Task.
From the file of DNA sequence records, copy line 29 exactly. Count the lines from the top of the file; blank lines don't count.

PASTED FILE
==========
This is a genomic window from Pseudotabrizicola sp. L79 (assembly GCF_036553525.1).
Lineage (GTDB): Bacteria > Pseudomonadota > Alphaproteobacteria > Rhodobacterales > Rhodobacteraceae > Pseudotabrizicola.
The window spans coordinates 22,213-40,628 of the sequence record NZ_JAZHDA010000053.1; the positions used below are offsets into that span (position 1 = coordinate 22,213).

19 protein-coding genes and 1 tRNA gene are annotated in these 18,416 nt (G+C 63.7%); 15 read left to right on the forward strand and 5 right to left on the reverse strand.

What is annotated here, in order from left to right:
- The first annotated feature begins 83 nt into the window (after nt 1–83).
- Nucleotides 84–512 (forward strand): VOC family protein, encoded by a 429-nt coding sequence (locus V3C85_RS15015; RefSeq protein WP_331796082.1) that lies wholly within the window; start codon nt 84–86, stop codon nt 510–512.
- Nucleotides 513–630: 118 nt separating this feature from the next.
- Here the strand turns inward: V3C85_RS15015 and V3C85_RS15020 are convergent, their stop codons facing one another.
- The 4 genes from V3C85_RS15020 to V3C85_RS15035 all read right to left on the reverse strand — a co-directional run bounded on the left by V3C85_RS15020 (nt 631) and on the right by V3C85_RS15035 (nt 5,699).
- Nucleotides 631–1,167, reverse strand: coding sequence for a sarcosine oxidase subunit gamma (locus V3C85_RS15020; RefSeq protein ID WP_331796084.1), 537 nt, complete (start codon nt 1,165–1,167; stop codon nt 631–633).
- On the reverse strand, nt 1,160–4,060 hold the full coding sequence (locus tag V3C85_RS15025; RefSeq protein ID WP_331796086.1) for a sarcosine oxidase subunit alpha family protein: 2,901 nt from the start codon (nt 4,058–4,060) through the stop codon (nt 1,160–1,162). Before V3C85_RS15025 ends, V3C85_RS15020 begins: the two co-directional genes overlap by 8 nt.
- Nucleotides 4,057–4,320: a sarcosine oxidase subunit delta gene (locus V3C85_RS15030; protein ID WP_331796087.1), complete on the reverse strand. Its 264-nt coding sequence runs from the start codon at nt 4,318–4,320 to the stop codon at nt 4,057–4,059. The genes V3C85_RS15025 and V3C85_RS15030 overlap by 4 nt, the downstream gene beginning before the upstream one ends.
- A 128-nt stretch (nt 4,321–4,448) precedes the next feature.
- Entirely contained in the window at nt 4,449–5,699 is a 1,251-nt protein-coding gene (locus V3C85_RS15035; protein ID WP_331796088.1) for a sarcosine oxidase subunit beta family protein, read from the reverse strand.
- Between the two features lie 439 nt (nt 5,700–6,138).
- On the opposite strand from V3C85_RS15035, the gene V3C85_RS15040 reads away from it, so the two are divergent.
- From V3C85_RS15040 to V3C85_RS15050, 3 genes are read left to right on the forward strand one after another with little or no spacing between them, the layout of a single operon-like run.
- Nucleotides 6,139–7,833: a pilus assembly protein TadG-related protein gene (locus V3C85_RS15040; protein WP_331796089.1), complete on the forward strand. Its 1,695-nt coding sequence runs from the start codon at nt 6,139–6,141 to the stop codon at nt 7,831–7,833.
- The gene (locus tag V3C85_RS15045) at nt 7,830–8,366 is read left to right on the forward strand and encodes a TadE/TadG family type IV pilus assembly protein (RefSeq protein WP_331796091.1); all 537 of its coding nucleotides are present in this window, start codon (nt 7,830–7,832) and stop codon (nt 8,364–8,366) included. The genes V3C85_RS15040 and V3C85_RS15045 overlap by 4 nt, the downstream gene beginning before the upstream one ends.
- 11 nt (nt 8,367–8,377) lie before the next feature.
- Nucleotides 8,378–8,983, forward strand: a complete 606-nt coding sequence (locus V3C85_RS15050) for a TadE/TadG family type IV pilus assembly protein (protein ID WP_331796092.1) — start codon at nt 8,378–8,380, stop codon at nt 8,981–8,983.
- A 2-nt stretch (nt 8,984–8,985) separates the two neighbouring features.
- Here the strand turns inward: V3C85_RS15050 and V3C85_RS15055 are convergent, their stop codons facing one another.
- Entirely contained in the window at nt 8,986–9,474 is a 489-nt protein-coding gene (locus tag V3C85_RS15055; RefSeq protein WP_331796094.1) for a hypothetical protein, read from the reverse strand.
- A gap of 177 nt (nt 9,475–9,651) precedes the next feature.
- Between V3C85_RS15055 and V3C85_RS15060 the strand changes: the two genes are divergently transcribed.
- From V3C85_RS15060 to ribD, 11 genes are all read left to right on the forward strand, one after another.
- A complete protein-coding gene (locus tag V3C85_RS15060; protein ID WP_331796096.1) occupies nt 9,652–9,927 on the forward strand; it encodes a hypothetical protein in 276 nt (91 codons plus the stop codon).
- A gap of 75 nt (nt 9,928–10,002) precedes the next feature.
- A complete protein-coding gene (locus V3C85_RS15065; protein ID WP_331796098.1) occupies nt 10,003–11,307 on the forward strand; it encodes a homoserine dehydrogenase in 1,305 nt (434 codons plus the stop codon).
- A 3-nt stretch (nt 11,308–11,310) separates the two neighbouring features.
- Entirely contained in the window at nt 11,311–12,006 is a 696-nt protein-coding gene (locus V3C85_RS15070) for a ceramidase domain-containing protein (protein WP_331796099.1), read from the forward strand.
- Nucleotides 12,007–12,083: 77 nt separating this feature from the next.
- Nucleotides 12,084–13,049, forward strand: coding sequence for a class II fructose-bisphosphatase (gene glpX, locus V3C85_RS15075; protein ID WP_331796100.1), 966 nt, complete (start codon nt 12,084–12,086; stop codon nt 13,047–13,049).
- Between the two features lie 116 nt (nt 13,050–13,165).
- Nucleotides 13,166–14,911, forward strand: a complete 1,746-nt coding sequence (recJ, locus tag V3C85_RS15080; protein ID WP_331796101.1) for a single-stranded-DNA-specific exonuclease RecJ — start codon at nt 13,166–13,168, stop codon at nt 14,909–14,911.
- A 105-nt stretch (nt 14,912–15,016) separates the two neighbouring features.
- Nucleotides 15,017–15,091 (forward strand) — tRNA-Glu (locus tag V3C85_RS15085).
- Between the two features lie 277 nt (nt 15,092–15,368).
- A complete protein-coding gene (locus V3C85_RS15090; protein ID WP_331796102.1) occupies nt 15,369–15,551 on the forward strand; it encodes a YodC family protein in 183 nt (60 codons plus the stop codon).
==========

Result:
- A complete protein-coding gene (locus tag V3C85_RS15060; protein ID WP_331796096.1) occupies nt 9,652–9,927 on the forward strand; it encodes a hypothetical protein in 276 nt (91 codons plus the stop codon).